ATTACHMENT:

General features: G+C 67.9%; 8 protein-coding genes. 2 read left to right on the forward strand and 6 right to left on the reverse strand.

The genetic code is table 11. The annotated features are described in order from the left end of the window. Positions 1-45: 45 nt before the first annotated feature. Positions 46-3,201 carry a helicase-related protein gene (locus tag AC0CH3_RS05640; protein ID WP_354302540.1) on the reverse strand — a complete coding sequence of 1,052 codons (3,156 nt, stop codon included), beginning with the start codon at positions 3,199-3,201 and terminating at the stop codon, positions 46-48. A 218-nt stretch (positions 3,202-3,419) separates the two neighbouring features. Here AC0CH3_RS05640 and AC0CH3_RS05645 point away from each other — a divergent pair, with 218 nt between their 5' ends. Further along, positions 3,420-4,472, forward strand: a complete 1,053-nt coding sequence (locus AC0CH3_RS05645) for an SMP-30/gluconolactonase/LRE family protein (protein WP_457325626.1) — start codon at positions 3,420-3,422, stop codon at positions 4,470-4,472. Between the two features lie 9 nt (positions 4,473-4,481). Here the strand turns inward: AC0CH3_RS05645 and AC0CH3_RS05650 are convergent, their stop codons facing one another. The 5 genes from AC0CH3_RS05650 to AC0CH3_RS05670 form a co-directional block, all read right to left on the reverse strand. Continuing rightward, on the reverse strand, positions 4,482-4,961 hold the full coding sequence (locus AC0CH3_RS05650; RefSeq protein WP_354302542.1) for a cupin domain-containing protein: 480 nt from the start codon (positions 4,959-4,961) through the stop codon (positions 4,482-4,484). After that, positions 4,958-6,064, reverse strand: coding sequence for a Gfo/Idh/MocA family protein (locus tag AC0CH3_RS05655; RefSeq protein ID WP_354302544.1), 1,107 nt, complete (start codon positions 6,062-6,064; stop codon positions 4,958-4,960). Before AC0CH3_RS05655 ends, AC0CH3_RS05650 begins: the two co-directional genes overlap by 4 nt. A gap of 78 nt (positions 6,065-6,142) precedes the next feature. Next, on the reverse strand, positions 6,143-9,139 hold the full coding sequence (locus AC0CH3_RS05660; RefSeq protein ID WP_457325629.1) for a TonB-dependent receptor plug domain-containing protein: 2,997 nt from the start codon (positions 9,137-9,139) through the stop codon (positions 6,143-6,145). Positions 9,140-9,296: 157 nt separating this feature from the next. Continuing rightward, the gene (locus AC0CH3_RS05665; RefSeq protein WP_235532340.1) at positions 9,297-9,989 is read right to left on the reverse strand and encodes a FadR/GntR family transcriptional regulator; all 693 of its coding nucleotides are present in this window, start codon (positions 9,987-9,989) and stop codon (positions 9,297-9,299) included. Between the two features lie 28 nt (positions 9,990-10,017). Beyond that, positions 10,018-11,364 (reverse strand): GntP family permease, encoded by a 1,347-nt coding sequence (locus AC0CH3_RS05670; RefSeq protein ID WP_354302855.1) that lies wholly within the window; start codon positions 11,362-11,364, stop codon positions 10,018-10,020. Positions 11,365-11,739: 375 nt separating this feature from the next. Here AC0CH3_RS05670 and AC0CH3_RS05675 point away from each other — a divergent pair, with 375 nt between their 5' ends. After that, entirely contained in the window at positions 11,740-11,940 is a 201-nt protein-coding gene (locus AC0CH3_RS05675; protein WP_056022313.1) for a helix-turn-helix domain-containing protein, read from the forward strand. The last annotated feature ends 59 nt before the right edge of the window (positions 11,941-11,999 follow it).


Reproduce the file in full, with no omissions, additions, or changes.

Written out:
General features: G+C 67.9%; 8 protein-coding genes. 2 read left to right on the forward strand and 6 right to left on the reverse strand.

The genetic code is table 11. The annotated features are described in order from the left end of the window. Positions 1-45: 45 nt before the first annotated feature. Positions 46-3,201 carry a helicase-related protein gene (locus tag AC0CH3_RS05640; protein ID WP_354302540.1) on the reverse strand — a complete coding sequence of 1,052 codons (3,156 nt, stop codon included), beginning with the start codon at positions 3,199-3,201 and terminating at the stop codon, positions 46-48. A 218-nt stretch (positions 3,202-3,419) separates the two neighbouring features. Here AC0CH3_RS05640 and AC0CH3_RS05645 point away from each other — a divergent pair, with 218 nt between their 5' ends. Further along, positions 3,420-4,472, forward strand: a complete 1,053-nt coding sequence (locus AC0CH3_RS05645) for an SMP-30/gluconolactonase/LRE family protein (protein WP_457325626.1) — start codon at positions 3,420-3,422, stop codon at positions 4,470-4,472. Between the two features lie 9 nt (positions 4,473-4,481). Here the strand turns inward: AC0CH3_RS05645 and AC0CH3_RS05650 are convergent, their stop codons facing one another. The 5 genes from AC0CH3_RS05650 to AC0CH3_RS05670 form a co-directional block, all read right to left on the reverse strand. Continuing rightward, on the reverse strand, positions 4,482-4,961 hold the full coding sequence (locus AC0CH3_RS05650; RefSeq protein WP_354302542.1) for a cupin domain-containing protein: 480 nt from the start codon (positions 4,959-4,961) through the stop codon (positions 4,482-4,484). After that, positions 4,958-6,064, reverse strand: coding sequence for a Gfo/Idh/MocA family protein (locus tag AC0CH3_RS05655; RefSeq protein ID WP_354302544.1), 1,107 nt, complete (start codon positions 6,062-6,064; stop codon positions 4,958-4,960). Before AC0CH3_RS05655 ends, AC0CH3_RS05650 begins: the two co-directional genes overlap by 4 nt. A gap of 78 nt (positions 6,065-6,142) precedes the next feature. Next, on the reverse strand, positions 6,143-9,139 hold the full coding sequence (locus AC0CH3_RS05660; RefSeq protein ID WP_457325629.1) for a TonB-dependent receptor plug domain-containing protein: 2,997 nt from the start codon (positions 9,137-9,139) through the stop codon (positions 6,143-6,145). Positions 9,140-9,296: 157 nt separating this feature from the next. Continuing rightward, the gene (locus AC0CH3_RS05665; RefSeq protein WP_235532340.1) at positions 9,297-9,989 is read right to left on the reverse strand and encodes a FadR/GntR family transcriptional regulator; all 693 of its coding nucleotides are present in this window, start codon (positions 9,987-9,989) and stop codon (positions 9,297-9,299) included. Between the two features lie 28 nt (positions 9,990-10,017). Beyond that, positions 10,018-11,364 (reverse strand): GntP family permease, encoded by a 1,347-nt coding sequence (locus AC0CH3_RS05670; RefSeq protein ID WP_354302855.1) that lies wholly within the window; start codon positions 11,362-11,364, stop codon positions 10,018-10,020. Positions 11,365-11,739: 375 nt separating this feature from the next. Here AC0CH3_RS05670 and AC0CH3_RS05675 point away from each other — a divergent pair, with 375 nt between their 5' ends. After that, entirely contained in the window at positions 11,740-11,940 is a 201-nt protein-coding gene (locus AC0CH3_RS05675; protein WP_056022313.1) for a helix-turn-helix domain-containing protein, read from the forward strand. The last annotated feature ends 59 nt before the right edge of the window (positions 11,941-11,999 follow it).